I have recently learned that, medievally speaking, linden was the adjective used to describe things made from limewood in the same way that wooden describes items made from wood generally. I have absolutely no idea why that fascinates me, but it does. I have always liked lime trees, though as a child I was disappointed to find that the trees we called limes here were not the fruit bearing kind. Through my dad I have been aware of lime wood being good to carve, in the same way I picked up the names of plants from my mother – some weird knowledge osmosis. Lime (or Linden) wood is a very sparsely grained, easy to work, pale timber that takes very crisp detail and smooths beautifully. The timber is good for food use and the tree itself is known for its pleasantly drinkable flowers and young leaves.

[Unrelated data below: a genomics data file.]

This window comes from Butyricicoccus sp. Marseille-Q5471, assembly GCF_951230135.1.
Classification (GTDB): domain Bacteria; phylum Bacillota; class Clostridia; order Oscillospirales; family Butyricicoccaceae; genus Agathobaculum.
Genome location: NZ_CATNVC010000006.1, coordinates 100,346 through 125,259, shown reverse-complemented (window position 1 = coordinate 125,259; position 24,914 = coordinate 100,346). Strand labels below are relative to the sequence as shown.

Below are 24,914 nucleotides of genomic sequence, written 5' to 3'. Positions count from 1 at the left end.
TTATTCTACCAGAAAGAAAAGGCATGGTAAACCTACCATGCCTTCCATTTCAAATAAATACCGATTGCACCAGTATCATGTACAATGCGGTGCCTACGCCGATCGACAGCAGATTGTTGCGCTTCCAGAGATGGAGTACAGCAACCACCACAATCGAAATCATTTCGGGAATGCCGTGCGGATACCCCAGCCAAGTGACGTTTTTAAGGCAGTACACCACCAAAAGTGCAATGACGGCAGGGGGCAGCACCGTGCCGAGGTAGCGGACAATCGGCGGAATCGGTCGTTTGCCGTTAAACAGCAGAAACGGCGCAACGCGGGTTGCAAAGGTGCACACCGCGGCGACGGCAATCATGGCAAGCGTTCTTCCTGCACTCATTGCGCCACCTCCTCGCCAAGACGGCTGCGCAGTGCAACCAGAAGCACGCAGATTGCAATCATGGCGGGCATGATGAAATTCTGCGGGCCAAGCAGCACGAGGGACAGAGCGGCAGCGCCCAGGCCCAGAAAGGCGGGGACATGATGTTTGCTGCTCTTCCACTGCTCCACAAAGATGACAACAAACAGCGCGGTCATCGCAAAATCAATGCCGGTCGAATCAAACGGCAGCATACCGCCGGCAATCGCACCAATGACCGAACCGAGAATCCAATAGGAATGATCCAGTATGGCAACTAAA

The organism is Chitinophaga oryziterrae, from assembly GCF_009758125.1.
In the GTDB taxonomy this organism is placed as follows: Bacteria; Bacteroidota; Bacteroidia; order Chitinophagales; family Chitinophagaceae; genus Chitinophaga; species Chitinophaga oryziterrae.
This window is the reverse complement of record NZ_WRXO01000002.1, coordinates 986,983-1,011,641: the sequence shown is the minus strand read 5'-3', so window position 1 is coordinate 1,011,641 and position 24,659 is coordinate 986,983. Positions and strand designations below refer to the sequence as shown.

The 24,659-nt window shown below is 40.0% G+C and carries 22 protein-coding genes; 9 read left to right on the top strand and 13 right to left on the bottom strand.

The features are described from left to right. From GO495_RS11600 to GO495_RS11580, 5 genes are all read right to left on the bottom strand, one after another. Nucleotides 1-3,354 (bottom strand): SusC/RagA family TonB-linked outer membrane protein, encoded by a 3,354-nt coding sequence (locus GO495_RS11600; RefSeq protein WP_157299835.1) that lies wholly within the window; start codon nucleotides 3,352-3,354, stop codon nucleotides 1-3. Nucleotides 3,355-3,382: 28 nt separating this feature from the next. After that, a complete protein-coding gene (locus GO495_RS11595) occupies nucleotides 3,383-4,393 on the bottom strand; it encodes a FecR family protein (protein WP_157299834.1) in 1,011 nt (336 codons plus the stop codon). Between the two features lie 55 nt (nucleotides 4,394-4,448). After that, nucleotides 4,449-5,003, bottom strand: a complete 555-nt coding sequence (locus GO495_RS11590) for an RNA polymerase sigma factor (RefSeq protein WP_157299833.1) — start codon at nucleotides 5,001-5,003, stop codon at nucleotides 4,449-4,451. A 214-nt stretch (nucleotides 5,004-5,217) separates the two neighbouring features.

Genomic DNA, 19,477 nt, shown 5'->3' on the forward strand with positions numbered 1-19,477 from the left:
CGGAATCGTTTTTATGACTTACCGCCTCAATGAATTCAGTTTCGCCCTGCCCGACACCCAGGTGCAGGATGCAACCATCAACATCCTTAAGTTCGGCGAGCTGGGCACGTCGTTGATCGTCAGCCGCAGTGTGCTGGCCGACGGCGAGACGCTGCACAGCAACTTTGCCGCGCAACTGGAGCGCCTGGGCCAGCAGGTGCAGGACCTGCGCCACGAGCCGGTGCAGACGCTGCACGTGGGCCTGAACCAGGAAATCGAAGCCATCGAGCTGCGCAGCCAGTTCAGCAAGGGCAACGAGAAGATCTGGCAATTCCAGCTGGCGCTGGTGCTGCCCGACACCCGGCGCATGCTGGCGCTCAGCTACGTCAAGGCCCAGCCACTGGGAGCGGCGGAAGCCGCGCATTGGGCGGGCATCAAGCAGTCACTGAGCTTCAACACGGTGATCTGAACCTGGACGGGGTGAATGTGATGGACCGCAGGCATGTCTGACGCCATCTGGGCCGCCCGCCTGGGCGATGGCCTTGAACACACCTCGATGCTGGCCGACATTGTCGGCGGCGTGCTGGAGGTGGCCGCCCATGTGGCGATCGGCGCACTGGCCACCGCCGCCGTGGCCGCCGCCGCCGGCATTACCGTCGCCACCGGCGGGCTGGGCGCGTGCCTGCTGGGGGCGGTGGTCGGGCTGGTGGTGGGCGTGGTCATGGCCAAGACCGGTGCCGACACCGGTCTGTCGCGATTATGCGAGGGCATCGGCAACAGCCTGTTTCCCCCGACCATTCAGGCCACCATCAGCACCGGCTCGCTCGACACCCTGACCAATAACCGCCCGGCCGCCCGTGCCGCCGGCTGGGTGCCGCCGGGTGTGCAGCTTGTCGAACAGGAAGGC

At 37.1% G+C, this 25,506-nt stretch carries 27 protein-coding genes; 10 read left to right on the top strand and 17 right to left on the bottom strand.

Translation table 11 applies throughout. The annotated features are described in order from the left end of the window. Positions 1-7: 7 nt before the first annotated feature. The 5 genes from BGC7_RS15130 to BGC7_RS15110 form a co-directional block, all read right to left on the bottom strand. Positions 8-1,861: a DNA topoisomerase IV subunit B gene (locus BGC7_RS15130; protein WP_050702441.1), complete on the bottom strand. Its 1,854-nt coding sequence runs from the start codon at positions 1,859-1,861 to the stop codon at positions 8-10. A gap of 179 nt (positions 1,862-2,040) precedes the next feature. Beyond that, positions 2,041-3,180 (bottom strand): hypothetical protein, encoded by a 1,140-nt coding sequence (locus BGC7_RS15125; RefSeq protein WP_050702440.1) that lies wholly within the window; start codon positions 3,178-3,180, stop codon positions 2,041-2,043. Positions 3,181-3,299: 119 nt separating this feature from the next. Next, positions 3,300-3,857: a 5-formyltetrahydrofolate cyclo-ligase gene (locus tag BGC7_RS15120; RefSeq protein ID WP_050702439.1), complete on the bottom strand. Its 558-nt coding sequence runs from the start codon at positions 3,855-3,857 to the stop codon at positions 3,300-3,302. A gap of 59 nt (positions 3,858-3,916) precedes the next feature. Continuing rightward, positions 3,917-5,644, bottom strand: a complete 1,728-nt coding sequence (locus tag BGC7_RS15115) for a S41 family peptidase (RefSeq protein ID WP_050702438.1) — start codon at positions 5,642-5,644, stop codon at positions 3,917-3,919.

Two of our number in the Shire of Eplaheimr married each other during the summer this year and Mistress Rogned came up with the genius idea of a dowry box for Lady Patrice to be presented to the happy couple by their Highnesses Pól and Caitriona at Raglan. There were all manner of lovely things added to the box and I decided to try making two little tasting cups from limewood as my contribution. (The idea being that the happy couple could expect that many would wish to join with them to drink to their good health and if they drank a full measure every time that health might not hold out, so great a number there would be) In the SCA I’ve noticed that it’s very handy to keep little cups on your person to taste all the delicious meads, fruit elixirs and spiced wines that tend to circulate.
I wasn’t working to medieval examplars in this instance, and they’re not perfectly matched but I was really pleased with them.